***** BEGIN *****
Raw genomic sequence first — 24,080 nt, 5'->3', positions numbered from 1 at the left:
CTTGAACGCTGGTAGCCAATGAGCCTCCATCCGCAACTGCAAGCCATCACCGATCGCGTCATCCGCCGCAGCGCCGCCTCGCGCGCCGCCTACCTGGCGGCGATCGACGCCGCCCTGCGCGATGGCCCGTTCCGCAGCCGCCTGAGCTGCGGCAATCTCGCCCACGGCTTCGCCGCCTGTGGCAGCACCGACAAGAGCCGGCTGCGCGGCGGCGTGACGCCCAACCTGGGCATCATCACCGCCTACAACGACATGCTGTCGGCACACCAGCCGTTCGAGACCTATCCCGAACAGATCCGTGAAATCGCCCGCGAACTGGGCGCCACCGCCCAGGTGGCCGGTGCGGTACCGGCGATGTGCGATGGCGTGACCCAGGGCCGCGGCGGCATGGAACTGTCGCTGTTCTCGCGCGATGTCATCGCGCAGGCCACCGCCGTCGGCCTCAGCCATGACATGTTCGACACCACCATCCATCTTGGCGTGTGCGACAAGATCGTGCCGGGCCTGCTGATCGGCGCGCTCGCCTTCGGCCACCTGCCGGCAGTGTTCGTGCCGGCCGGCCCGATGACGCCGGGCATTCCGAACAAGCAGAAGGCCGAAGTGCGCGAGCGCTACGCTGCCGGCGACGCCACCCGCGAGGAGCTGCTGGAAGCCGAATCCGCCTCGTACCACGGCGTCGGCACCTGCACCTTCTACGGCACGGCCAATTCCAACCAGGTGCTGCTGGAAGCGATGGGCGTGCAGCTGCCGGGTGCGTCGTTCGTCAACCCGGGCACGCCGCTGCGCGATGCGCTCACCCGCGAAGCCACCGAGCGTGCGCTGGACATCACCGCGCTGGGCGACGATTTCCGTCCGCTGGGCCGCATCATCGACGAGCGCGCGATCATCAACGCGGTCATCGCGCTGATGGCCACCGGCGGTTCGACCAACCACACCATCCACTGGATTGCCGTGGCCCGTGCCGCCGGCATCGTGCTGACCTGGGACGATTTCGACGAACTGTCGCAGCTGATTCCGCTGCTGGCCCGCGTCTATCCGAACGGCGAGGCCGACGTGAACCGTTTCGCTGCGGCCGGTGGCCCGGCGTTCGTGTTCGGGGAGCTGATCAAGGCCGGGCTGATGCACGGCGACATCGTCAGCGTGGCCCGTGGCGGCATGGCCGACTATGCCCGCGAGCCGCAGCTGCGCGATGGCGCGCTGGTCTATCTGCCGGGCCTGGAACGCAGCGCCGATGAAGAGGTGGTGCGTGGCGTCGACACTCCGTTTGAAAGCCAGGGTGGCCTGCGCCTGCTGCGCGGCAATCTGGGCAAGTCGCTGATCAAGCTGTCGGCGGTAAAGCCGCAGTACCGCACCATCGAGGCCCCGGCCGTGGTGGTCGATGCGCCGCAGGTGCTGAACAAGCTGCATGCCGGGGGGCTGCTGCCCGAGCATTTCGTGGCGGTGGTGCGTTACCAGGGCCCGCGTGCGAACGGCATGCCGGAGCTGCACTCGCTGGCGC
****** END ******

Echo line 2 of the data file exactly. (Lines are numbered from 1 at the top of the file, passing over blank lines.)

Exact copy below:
CTTGAACGCTGGTAGCCAATGAGCCTCCATCCGCAACTGCAAGCCATCACCGATCGCGTCATCCGCCGCAGCGCCGCCTCGCGCGCCGCCTACCTGGCGGCGATCGACGCCGCCCTGCGCGATGGCCCGTTCCGCAGCCGCCTGAGCTGCGGCAATCTCGCCCACGGCTTCGCCGCCTGTGGCAGCACCGACAAGAGCCGGCTGCGCGGCGGCGTGACGCCCAACCTGGGCATCATCACCGCCTACAACGACATGCTGTCGGCACACCAGCCGTTCGAGACCTATCCCGAACAGATCCGTGAAATCGCCCGCGAACTGGGCGCCACCGCCCAGGTGGCCGGTGCGGTACCGGCGATGTGCGATGGCGTGACCCAGGGCCGCGGCGGCATGGAACTGTCGCTGTTCTCGCGCGATGTCATCGCGCAGGCCACCGCCGTCGGCCTCAGCCATGACATGTTCGACACCACCATCCATCTTGGCGTGTGCGACAAGATCGTGCCGGGCCTGCTGATCGGCGCGCTCGCCTTCGGCCACCTGCCGGCAGTGTTCGTGCCGGCCGGCCCGATGACGCCGGGCATTCCGAACAAGCAGAAGGCCGAAGTGCGCGAGCGCTACGCTGCCGGCGACGCCACCCGCGAGGAGCTGCTGGAAGCCGAATCCGCCTCGTACCACGGCGTCGGCACCTGCACCTTCTACGGCACGGCCAATTCCAACCAGGTGCTGCTGGAAGCGATGGGCGTGCAGCTGCCGGGTGCGTCGTTCGTCAACCCGGGCACGCCGCTGCGCGATGCGCTCACCCGCGAAGCCACCGAGCGTGCGCTGGACATCACCGCGCTGGGCGACGATTTCCGTCCGCTGGGCCGCATCATCGACGAGCGCGCGATCATCAACGCGGTCATCGCGCTGATGGCCACCGGCGGTTCGACCAACCACACCATCCACTGGATTGCCGTGGCCCGTGCCGCCGGCATCGTGCTGACCTGGGACGATTTCGACGAACTGTCGCAGCTGATTCCGCTGCTGGCCCGCGTCTATCCGAACGGCGAGGCCGACGTGAACCGTTTCGCTGCGGCCGGTGGCCCGGCGTTCGTGTTCGGGGAGCTGATCAAGGCCGGGCTGATGCACGGCGACATCGTCAGCGTGGCCCGTGGCGGCATGGCCGACTATGCCCGCGAGCCGCAGCTGCGCGATGGCGCGCTGGTCTATCTGCCGGGCCTGGAACGCAGCGCCGATGAAGAGGTGGTGCGTGGCGTCGACACTCCGTTTGAAAGCCAGGGTGGCCTGCGCCTGCTGCGCGGCAATCTGGGCAAGTCGCTGATCAAGCTGTCGGCGGTAAAGCCGCAGTACCGCACCATCGAGGCCCCGGCCGTGGTGGTCGATGCGCCGCAGGTGCTGAACAAGCTGCATGCCGGGGGGCTGCTGCCCGAGCATTTCGTGGCGGTGGTGCGTTACCAGGGCCCGCGTGCGAACGGCATGCCGGAGCTGCACTCGCTGGCGC